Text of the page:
Thank you for your donation to Breaking the Silence

or enter an amount:

Pay with Paypal / Credit Card
One time

Checks should be made out to “Breaking the Silence” and sent to:

POB 51027
6713206 Tel Aviv

Money transfer

“Breaking the Silence”
Account number 340211, Branch 567 at Hapoalim Bank



Tax Deductible

US tax deductible donations can be made through the website of the New Israel Fund.

For tax deductible donations from Europe please contact

For more information

Sign-up for our newsletter
Read our past newsletters
Newsletter Twitter Facebook Instagram Spotify YouTube
חיפוש מתקדם
קטגוריות דרגות יחידות איזורים תקופות
401st Brigade Mechanised Infantry5th Brigade (Reserves)7th Brigade Mechanised InfantryAir ForceAlexandroni Reserve BrigadeantiaircraftArmored CorpsArmored Corps 7, 75 battalionArmored Corps 8, 455 battalion (Reserves)Armored Corps reconnaissance Unit, 401st BrigadeArmored Corps reconnaissance Unit, 7th BrigadeArmored Corps, 188 BrigadeArmored Corps, 401 BrigadeArmored Corps, 500 BrigadeArmored Corps, 7 BrigadeArtilery 9305Artillery CorpsArtillery Corps - Miniature UAV unitArtillery Corps - Target AcquisitionArtillery Corps, 402 BattalionArtillery Corps, 404 BattalionArtillery corps, 405 BattalionArtillery Corps, 411 BattalionArtillery Corps, 55 BattalionArtillery Corps, Meitar UnitArtillery Corps, Moran UnitArtillery MLRSBinyamin Regional BrigadeBorder PoliceCaracal battalionCheckpoint M.PChemical Warfare BattalionCivilian PoliceCOGATCombat intelligenceDuchifat BattalionDuvdevan UnitEducation CorpsEfraim BrigadeEgoz Reconnaissance UnitEngineering CorpsEngineering, 601 BattalionEngineering, 603 BattalionEngineering, 605 BattalionErez BattalionEtzion Regional CommandGaza RegimentGivati - Rotem BattalionGivati - Shaked BattalionGivati BrigadeGivati Engineering UnitGivati Reconnaissance PlatoonGolani BrigadeGolani Reconnaissance PlatoonGolani, 12 BattalionGolani, 13 BattalionHaruv BattalionIDF SpokespersonInfantryInfantry Commanders AcademyIntelligenceJordan Valley Regional BrigadeJudea and Samaria RegimentJudea Regional BrigadeKarakal BattalionKfir BrigadeKherev BattalionLavi Battalionlook-outMaglan ReconnaissanceMechanized InfantryMilitary CourtMilitary PoliceNachal engineering UnitNachal Special ForcesNachshon BattalionNahal Anti Tank UnitNahal BrigadeNahal HarediNahal Reconnaissance PlatoonNahal, 50th BattalionNahal, 931st BattalionNahal, 932nd BattalionNaval Special ForcesNavyOketz Canine unitOtherParatroopersParatroopers Anti Tank UnitParatroopers engineering UnitParatroopers Reconnaissance BattalionParatroopers Reconnaissance PlatoonParatroopers, 101st BattalionParatroopers, 202nd BattalionParatroopers, 890th BattalionReserve Batallion 5033ReservesReserves - 7490 BattalionReserves - Civilian CorpsReserves - Jerusalem BrigadeReserves - Mechanized Infantry 8104 battalionSachlav UnitSamaria Regional BrigadeSamur - Special Engineering UnitSearch and Rescue Brigade (Homefront Command)Shaldag Reconnaissance UnitShimshon BattalionSouthern CommandSouthern Gaza Regional BrigadeThe Civil AdministrationYael ReconnaissanceYahalom - Special Engineering Unityamas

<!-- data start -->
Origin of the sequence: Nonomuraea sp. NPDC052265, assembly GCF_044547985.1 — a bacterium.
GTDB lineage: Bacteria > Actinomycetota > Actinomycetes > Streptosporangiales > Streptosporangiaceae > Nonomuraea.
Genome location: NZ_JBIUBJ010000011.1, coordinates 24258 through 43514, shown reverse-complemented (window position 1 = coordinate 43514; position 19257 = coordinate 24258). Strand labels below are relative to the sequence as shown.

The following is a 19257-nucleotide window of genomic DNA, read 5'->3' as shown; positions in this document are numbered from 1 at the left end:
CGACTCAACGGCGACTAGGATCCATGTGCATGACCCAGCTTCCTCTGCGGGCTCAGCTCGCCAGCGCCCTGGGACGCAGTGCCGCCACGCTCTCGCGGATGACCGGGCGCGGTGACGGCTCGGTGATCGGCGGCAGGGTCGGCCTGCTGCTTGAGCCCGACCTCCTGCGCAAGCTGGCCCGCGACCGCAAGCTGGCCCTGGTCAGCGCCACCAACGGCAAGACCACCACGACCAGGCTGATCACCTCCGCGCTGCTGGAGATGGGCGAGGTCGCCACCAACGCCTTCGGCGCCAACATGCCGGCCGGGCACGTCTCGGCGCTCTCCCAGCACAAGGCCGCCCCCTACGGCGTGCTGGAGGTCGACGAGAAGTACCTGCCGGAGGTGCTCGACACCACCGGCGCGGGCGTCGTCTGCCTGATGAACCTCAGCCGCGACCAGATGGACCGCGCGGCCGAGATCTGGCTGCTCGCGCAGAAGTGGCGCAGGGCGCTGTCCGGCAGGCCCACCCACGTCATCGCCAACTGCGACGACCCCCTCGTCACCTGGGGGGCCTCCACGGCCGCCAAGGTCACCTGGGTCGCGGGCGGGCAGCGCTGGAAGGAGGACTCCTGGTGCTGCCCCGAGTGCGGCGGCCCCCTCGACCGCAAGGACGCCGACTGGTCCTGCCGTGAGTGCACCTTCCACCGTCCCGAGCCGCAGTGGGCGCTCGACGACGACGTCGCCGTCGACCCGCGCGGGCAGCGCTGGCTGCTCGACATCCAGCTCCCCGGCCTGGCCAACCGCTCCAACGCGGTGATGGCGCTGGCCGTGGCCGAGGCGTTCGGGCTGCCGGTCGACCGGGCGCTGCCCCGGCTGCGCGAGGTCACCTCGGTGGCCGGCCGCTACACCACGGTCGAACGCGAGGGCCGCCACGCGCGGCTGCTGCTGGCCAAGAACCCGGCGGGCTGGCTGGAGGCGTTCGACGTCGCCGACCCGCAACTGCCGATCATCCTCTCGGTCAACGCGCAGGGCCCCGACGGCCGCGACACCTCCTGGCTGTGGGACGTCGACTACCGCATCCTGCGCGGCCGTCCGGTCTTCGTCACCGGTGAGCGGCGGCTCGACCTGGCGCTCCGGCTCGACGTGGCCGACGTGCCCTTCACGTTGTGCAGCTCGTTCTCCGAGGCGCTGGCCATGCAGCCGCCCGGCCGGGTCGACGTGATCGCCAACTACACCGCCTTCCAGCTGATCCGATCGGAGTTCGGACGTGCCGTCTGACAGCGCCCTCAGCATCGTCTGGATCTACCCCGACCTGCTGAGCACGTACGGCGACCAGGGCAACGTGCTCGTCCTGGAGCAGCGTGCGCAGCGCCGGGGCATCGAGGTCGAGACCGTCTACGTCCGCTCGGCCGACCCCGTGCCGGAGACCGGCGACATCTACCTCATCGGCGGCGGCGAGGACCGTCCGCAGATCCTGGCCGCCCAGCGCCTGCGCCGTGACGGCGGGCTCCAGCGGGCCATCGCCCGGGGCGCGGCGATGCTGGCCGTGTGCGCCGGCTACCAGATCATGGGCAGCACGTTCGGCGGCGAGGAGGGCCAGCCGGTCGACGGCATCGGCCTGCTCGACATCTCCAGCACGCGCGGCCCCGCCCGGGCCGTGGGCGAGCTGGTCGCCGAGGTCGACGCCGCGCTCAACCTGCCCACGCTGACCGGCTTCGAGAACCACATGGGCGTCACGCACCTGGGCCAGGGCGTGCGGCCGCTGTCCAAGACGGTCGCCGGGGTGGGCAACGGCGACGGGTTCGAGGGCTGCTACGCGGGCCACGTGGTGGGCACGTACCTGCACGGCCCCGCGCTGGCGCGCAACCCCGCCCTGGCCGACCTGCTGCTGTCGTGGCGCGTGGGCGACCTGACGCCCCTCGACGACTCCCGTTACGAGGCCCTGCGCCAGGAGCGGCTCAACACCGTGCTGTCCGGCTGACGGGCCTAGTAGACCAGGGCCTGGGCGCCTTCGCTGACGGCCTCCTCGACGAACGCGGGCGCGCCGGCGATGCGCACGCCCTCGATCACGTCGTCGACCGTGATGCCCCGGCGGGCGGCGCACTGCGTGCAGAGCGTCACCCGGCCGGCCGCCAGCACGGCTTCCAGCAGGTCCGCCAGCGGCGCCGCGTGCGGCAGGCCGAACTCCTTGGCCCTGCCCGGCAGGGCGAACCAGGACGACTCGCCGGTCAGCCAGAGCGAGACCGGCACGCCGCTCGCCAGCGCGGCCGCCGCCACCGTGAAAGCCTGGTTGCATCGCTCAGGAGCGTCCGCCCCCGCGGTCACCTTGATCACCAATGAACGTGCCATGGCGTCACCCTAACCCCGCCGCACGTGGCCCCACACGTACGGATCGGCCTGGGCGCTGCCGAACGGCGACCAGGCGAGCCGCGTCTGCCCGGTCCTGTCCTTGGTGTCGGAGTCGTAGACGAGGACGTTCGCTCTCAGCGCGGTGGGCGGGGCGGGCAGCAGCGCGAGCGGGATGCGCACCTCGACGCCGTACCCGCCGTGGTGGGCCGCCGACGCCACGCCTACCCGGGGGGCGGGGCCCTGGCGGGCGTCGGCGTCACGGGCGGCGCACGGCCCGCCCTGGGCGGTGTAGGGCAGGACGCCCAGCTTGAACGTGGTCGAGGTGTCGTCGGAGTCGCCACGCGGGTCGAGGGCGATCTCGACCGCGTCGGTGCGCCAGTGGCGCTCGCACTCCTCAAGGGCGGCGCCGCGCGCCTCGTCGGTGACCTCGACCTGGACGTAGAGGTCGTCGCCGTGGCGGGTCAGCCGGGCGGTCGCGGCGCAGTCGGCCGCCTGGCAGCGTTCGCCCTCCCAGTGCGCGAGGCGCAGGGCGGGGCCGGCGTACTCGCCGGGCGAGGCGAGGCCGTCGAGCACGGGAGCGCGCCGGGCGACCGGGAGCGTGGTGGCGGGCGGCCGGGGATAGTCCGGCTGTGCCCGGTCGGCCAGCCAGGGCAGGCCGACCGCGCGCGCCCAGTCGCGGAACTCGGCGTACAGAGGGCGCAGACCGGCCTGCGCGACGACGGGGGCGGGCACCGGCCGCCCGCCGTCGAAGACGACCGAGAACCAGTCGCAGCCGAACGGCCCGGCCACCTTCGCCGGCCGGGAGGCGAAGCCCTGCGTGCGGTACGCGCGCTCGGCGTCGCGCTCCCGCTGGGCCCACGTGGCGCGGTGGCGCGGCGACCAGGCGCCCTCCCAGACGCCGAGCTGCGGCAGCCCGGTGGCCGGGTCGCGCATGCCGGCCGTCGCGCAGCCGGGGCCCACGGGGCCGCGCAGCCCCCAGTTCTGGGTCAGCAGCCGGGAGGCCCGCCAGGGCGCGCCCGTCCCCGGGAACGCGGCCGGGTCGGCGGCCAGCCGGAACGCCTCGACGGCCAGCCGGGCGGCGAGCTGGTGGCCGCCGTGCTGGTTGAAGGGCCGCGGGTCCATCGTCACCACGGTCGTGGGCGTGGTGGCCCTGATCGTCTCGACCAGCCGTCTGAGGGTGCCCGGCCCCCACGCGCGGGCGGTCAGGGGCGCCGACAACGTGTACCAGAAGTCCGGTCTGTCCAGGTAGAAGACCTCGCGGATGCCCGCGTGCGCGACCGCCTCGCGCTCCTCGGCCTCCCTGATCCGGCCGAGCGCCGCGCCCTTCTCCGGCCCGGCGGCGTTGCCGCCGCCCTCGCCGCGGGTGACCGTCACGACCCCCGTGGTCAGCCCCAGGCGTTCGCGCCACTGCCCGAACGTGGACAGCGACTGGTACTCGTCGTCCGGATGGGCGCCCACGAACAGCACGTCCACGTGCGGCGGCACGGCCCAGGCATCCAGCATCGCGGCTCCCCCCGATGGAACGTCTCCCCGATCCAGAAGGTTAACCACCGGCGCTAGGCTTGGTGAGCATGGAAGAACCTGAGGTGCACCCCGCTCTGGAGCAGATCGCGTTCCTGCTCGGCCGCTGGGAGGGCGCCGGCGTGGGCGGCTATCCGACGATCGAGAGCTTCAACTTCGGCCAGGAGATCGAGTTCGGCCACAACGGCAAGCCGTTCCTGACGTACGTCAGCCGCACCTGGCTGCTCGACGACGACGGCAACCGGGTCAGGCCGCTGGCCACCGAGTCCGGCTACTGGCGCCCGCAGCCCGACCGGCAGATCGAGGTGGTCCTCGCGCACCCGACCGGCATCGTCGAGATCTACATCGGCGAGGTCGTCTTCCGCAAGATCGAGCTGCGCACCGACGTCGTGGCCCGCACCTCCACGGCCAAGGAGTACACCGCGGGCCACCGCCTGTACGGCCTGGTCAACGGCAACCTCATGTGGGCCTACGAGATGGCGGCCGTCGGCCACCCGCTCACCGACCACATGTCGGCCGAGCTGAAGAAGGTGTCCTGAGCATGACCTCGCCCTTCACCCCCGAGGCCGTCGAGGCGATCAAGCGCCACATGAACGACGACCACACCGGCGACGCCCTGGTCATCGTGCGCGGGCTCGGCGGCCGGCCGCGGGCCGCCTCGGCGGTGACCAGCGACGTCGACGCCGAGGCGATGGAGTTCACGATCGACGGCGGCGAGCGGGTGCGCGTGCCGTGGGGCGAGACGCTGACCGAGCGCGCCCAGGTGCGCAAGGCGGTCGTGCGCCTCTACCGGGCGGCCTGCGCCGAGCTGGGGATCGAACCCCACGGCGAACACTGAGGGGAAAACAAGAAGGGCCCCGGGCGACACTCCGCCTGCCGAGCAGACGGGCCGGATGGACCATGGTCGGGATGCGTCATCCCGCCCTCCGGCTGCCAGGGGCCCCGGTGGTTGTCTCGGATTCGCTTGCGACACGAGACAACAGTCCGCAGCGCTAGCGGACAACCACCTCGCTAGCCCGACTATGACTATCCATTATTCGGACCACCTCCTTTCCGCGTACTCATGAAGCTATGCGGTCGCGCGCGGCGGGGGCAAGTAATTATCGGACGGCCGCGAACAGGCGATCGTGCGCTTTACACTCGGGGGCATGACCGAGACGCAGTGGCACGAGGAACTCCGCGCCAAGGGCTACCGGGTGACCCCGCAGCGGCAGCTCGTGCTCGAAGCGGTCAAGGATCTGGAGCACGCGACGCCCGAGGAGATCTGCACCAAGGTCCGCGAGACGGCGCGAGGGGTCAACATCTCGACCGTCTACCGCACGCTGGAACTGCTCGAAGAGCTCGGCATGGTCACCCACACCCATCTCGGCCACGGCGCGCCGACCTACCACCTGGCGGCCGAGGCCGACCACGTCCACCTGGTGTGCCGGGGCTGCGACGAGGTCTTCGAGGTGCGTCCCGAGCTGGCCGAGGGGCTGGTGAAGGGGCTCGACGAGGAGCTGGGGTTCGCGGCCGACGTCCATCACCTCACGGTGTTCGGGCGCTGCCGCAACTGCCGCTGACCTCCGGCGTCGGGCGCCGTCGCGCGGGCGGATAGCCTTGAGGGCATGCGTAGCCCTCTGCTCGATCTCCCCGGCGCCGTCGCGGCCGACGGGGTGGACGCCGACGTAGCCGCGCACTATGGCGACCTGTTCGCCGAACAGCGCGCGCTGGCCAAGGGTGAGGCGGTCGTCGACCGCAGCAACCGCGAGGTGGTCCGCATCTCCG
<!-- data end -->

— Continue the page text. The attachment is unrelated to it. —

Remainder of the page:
שדות חיפוש חופשי
Text testimonies The settlement security coordinator told us what is allowed and what isn’t
catalog number: 49598
Rank: First Sergeant
Unit: Nahal Brigade
Area: Hebron area
period: 2002
2,658  views    0  comments
The settlement security coordinator told us what is allowed and what isn’t
Rank: First Sergeant
Unit: Nahal Brigade
Area: Hebron area
period: 2002

I did settlement security detail during basic training at Avigail Farm. Bottom line, it’s really nice. All of a sudden you don’t have commanders beating you over the head, you live with six other guys, it’s really like a farm there, a commune. There’s a really pretty view. I got into arguments with the settlers, I’d always talk with them.